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  • Your vehicle’s thermostat regulates the flow of coolant between your engine and the radiator.
  • A thermostat leak is usually caused by movement in the coolant rubber hose, damaged housing, and a worn seal.
  • The common symptoms of a thermostat housing leak are a stuck thermostat valve, an illuminated low coolant warning light, and the P0128 or P0125 code.

Your vehicle’s cooling system ensures that your engine maintains optimal operating temperatures while you’re on the road. But over time, parts of this system may wear out and require replacement. This article will discuss the importance of your thermostat and what may happen if its housing leaks coolant.

What is a Thermostat?

The thermostat regulates the flow of coolant between the engine and radiator. The thermostat remains open to allow coolant to flow into your engine and maintain optimal operating temperature.

What Causes Thermostat Housing Leaks?

Your vehicle can either have a stand-alone or an integrated thermostat housing made of high-quality plastic or metal. While these materials are designed to last for a long time, exposure to extreme temperatures and movement in the coolant rubber hose may cause your thermostat to eventually spring a leak.

Coolant will also leak out of the system once the housing is cracked, warped, or damaged in any way. A failed or worn seal may also cause a similar issue. Your engine may overheat if your thermostat housing keeps on leaking, so it’s best to address this issue right away.

car thermostat part replacement
The thermostat regulates the flow of coolant between the engine and radiator.
, Thermostat Housing: Leak Causes, Replacement Cost, Symptoms

Pro Tips are nuggets of information direct from ASE-certified automobile technicians working with, which may include unique, personal insights based on their years of experience working in the automotive industry. These can help you make more informed decisions about your car.

Pro Tip: In addition, there are typically plastic fittings here and there on modern vehicles that carry hot coolant, not to mention the plastic-and-aluminum radiators, so the thermostat housing is only one potential leak source. But plastic coolant-carrying parts tend to be leak prone as they age. Coolant surge tanks also leak and may need replacing.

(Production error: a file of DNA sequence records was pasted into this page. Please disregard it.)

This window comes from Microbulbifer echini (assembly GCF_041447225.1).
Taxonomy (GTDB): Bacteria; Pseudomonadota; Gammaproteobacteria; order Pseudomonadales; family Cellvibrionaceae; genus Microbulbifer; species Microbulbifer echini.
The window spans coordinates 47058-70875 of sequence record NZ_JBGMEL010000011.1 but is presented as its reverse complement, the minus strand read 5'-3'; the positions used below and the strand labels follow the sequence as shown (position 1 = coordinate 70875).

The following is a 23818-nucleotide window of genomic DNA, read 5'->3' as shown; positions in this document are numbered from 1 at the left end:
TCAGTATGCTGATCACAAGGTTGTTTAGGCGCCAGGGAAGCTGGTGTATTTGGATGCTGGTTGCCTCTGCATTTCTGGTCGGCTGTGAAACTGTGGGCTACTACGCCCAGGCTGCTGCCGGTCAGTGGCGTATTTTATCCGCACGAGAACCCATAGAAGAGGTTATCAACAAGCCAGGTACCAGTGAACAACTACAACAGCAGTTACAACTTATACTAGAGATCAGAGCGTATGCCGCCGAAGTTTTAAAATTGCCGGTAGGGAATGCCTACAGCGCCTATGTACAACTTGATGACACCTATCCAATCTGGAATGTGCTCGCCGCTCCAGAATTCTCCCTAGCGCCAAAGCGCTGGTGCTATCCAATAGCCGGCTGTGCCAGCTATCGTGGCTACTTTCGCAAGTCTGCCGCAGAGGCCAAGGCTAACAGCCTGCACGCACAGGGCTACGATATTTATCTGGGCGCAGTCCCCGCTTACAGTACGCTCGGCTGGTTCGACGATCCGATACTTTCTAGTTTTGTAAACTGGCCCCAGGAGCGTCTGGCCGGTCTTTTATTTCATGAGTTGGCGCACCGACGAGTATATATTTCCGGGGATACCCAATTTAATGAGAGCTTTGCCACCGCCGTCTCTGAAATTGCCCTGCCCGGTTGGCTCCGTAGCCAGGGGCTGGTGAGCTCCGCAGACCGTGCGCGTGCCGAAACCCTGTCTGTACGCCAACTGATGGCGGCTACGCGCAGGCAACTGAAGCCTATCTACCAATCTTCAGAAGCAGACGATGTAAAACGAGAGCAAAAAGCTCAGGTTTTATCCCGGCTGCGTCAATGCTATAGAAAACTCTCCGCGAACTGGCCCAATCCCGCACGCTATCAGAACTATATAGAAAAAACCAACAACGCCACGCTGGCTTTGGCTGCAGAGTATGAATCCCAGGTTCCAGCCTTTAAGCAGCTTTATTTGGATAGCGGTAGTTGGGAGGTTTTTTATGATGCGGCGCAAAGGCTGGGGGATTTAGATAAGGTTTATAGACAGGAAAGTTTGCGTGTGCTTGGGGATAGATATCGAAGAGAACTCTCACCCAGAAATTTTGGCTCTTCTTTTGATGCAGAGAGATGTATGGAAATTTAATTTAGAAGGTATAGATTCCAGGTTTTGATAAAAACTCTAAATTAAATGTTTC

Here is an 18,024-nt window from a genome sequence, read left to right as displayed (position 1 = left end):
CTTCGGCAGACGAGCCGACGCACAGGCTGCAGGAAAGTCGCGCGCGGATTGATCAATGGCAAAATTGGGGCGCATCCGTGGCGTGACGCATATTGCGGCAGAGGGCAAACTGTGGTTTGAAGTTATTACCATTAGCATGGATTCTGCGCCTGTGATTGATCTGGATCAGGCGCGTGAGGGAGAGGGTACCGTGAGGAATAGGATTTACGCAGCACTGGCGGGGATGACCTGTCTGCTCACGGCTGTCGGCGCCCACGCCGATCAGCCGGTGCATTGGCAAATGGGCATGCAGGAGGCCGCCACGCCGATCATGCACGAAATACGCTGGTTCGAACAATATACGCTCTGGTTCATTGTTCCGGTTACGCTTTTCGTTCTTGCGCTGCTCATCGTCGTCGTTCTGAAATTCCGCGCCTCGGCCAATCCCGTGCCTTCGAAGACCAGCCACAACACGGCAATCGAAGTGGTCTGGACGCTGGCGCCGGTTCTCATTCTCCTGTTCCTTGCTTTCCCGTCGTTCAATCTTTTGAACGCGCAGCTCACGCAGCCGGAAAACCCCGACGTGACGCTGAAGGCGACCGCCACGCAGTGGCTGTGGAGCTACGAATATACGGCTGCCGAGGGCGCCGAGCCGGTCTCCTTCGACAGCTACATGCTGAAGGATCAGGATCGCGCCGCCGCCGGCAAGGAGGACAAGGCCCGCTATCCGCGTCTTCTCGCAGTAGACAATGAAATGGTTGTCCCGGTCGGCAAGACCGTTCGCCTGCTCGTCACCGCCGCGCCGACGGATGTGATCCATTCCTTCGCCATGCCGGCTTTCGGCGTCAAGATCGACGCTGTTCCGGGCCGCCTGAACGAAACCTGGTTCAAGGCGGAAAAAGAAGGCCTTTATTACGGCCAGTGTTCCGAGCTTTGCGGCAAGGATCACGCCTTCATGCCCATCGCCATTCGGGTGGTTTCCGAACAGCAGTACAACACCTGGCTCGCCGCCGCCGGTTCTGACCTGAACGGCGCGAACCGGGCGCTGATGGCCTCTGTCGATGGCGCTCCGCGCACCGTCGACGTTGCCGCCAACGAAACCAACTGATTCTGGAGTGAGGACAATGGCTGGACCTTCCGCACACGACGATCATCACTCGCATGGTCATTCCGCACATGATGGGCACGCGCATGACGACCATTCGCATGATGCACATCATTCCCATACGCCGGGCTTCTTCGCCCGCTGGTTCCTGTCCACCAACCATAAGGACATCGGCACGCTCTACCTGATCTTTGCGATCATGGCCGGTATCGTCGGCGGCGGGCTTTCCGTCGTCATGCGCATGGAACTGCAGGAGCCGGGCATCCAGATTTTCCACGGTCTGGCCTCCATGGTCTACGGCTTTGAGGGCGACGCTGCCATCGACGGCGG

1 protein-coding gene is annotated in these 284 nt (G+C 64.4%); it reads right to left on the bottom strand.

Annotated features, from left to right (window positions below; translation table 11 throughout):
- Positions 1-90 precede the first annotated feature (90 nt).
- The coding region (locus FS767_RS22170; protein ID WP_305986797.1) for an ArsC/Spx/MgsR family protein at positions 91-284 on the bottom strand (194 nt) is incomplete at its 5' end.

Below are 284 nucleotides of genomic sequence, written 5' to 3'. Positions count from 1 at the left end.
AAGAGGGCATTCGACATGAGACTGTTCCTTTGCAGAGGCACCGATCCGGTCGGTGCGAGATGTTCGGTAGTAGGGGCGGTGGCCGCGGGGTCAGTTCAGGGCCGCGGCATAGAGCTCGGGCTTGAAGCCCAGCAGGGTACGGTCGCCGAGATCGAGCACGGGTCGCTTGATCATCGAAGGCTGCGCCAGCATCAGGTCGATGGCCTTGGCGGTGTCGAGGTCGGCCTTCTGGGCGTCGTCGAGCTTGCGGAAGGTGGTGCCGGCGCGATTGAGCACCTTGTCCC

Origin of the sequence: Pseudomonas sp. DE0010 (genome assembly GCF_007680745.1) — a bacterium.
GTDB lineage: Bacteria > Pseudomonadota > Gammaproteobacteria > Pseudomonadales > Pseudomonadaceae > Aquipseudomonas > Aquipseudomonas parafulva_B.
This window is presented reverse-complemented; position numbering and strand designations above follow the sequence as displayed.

Is it Safe to Drive with a Bad Thermostat Housing?

Although it’s possible to drive with a damaged thermostat housing, it’s highly recommended that you don’t. Ignoring a coolant leak is flirting with disaster, and cooking your engine can ruin your whole day. It’s best to enlist the help of a mechanic to check your thermostat and replace the faulty parts as needed. You don’t want to wait until your vehicle overheats, potentially causing catastrophic internal engine damage.

Signs That Coolant Is Leaking from the Thermostat Housing

Ideally, your temperature gauge should have a low-temperature reading when your car has been parked for a while. As you continue to drive, the needle is expected to reach the midway point of the temperature gauge. This is an indication that your engine is at its optimal temperature.

  • OBD Codes: A healthy engine will run at just above 200 degrees, which is right near the center of the gauge. A cold running engine will throw P0128 or P0125 codes and can cause the engine to develop engine-destroying sludge over time.
  • Thermostat valve stuck closed – If your thermostat’s valve is stuck closed, you may notice a high-temperature reading. You’d be risking damaging your engine components if you continue to drive your vehicle.
  • Thermostat valve stuck open – Note that a stuck thermostat valve doesn’t often happen. More likely, it’ll open too soon or malfunction in the open position. If the housing is leaking to the point that the coolant gets low, it doesn’t take long to cause some serious damage.
  • Low coolant warning light – The low coolant warning light on your dashboard may switch on if your coolant level drops below the normal range due to a leaking housing. The check engine light could also illuminate once your engine overheats or if there are thermostat performance issue trouble codes logged. You may also notice fluid leaking from underneath your vehicle.
  • Inoperative heater – Your car’s heater relies on hot engine coolant. A leaking thermostat housing can also lead to a low coolant level, resulting in an inoperative heater.

Fixing a Thermostat Housing Leak